Chinese subway riders using Shanghai's
The project was initiated by a bookstore, the subway line and the online education provider Hujiang.com. "Now you can read a real book, rather than staring at the cellphone through the metro ride," said Zou Shuxian, an Aizhi bookstore spokesperson, told the China Daily.
Special bookshelves are installed at the metro stations, containing rows books for the taking. There's no registration necessary, and no fee; readers are simply encouraged to make a small charitable donation when taking a book.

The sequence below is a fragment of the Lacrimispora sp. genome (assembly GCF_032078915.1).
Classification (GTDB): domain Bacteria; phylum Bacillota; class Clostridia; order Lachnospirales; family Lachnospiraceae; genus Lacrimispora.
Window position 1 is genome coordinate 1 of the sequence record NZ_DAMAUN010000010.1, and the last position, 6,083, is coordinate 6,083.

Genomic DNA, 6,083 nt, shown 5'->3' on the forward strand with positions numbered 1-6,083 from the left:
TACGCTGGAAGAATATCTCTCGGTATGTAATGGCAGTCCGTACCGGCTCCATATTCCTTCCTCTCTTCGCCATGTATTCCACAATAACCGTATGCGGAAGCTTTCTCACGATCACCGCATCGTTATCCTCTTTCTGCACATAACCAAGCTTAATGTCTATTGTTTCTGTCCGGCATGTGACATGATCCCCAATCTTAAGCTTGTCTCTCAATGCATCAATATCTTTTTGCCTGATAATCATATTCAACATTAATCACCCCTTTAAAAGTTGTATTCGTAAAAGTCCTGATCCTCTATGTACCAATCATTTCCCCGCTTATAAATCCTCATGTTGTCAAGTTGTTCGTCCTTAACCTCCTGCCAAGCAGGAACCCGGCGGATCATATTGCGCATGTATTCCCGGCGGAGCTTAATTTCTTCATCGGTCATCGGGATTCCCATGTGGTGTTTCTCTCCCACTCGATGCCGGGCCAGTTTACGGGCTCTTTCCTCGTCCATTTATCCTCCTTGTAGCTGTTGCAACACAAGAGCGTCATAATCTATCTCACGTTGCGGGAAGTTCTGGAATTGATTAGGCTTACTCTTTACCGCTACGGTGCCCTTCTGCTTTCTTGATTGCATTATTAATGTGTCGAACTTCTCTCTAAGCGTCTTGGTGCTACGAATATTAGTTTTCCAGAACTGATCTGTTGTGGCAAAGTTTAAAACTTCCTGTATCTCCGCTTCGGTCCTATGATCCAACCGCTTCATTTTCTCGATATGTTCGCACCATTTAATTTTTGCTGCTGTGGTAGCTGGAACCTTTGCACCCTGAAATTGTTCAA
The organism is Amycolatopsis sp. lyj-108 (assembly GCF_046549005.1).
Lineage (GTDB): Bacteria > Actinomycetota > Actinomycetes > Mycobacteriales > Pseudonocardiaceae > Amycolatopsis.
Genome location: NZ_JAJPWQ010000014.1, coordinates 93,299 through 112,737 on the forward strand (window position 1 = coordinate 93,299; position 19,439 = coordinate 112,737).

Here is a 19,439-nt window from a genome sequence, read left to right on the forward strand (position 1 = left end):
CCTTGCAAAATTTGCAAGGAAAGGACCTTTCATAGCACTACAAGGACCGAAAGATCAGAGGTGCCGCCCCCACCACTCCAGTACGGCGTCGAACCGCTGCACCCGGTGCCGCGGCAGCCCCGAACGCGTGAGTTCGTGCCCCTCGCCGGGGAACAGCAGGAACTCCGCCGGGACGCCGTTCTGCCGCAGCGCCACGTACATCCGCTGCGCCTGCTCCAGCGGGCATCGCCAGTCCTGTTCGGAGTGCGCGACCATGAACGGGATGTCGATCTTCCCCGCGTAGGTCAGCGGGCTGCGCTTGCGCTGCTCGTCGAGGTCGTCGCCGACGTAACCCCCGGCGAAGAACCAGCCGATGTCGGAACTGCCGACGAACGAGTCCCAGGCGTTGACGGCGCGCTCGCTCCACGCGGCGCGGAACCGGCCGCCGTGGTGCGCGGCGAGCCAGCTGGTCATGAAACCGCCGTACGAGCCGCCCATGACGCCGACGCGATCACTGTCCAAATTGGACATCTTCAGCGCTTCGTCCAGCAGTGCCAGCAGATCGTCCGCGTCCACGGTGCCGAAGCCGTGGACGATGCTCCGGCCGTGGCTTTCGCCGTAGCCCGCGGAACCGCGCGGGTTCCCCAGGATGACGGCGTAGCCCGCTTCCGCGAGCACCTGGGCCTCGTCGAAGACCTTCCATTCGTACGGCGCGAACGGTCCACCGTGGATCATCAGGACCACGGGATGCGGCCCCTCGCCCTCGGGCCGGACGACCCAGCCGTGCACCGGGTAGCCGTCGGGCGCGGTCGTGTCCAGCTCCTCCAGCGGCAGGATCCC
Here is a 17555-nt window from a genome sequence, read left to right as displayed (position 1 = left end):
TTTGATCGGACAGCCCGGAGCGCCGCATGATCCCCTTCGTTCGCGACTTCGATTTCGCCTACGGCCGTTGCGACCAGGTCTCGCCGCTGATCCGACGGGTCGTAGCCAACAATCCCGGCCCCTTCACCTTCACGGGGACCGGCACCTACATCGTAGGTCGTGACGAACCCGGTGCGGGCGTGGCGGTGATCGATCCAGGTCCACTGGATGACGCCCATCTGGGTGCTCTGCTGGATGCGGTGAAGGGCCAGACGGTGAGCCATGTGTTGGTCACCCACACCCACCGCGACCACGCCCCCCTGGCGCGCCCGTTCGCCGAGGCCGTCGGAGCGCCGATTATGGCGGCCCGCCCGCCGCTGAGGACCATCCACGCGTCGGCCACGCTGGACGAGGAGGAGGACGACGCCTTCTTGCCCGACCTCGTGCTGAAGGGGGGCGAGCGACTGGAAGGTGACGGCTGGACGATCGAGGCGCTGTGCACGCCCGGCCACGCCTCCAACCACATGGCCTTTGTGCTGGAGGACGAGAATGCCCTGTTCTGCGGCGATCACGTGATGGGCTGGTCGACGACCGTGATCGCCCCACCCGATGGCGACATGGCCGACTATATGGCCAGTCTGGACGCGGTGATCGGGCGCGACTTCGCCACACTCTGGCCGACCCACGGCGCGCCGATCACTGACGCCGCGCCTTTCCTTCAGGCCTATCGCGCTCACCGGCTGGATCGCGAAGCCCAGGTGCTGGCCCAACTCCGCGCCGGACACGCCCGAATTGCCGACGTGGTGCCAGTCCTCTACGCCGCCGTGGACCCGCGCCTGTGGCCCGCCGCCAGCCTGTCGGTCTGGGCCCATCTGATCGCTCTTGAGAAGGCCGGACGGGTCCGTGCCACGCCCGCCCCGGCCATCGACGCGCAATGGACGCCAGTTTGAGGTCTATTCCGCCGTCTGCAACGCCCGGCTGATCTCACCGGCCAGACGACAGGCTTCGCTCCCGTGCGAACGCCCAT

Many of the books came from donations from a program launched last year that also funneled donated books to underfunded schools.
Commuters have been quick to warm to the program, which launched earlier this month. During rush hour, lines form at the bookshelves. "Even if some books are not returned, we believe the overall benefit is worthwhile," a staffer told China Daily.
The air-conditioned metro has been a refuge this summer for Shanghai residents seeking relief from record-breaking heat; on Aug. 7, the city was 105.4 degrees, the hottest day in 140 years. Now, while hanging out on the platform, they'll have something to read.